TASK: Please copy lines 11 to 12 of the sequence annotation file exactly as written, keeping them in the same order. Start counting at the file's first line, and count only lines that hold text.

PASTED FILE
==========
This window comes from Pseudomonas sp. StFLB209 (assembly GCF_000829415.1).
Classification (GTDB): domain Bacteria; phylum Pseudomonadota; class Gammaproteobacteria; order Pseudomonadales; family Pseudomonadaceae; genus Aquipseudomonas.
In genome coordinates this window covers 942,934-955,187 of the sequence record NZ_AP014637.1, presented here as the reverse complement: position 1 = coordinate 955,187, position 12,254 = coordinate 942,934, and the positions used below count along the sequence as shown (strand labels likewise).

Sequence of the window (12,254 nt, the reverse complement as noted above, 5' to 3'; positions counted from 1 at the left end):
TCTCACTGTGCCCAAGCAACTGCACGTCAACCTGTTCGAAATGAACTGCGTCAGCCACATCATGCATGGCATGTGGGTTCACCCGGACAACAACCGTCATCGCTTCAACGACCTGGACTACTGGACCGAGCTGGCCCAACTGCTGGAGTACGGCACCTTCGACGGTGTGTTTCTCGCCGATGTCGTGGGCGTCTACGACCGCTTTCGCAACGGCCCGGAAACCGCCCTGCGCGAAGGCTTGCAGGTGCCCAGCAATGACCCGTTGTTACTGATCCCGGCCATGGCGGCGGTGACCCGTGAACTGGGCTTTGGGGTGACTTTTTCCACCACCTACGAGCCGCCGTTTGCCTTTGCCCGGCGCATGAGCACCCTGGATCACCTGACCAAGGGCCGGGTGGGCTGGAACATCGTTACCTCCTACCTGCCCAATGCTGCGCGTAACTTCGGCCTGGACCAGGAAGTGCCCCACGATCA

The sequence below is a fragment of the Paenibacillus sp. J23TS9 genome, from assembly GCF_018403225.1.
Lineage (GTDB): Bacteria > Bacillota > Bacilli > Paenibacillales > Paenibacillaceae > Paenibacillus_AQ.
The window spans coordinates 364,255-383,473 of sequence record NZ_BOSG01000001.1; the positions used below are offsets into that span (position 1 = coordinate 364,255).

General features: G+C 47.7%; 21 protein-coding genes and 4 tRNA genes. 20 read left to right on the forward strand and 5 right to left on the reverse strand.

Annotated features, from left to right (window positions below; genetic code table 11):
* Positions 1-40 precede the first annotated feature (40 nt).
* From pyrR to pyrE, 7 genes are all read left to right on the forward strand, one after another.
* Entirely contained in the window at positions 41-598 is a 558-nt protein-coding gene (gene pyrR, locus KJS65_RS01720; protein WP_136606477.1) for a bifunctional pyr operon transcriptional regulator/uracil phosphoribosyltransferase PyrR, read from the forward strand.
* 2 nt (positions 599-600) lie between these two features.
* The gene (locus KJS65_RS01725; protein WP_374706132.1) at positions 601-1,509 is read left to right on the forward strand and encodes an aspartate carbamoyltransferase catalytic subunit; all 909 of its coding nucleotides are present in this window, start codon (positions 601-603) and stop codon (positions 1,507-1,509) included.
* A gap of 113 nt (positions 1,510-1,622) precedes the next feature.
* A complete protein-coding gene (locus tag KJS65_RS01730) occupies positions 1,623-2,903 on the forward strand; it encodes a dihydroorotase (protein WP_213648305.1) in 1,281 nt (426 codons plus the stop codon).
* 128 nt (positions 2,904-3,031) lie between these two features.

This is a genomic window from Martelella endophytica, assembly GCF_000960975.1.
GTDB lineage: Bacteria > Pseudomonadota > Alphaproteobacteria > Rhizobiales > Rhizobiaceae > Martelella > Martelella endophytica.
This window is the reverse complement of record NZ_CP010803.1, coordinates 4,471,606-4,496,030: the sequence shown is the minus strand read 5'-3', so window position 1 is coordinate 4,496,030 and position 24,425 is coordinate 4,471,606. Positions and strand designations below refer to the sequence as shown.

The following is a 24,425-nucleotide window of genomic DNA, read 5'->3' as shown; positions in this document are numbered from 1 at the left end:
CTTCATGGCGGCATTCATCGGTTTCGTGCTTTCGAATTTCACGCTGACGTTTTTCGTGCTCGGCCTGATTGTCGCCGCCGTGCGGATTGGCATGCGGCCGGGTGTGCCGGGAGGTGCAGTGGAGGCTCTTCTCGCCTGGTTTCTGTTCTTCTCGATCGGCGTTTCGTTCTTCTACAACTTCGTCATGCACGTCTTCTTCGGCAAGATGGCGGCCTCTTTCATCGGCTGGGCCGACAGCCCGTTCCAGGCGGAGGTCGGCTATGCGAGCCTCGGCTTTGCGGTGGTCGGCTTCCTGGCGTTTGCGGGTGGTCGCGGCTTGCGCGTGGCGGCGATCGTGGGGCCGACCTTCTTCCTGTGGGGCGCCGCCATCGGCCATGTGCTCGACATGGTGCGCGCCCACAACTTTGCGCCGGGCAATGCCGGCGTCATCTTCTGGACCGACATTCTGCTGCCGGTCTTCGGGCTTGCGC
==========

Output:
* Positions 1-40 precede the first annotated feature (40 nt).
* From pyrR to pyrE, 7 genes are all read left to right on the forward strand, one after another.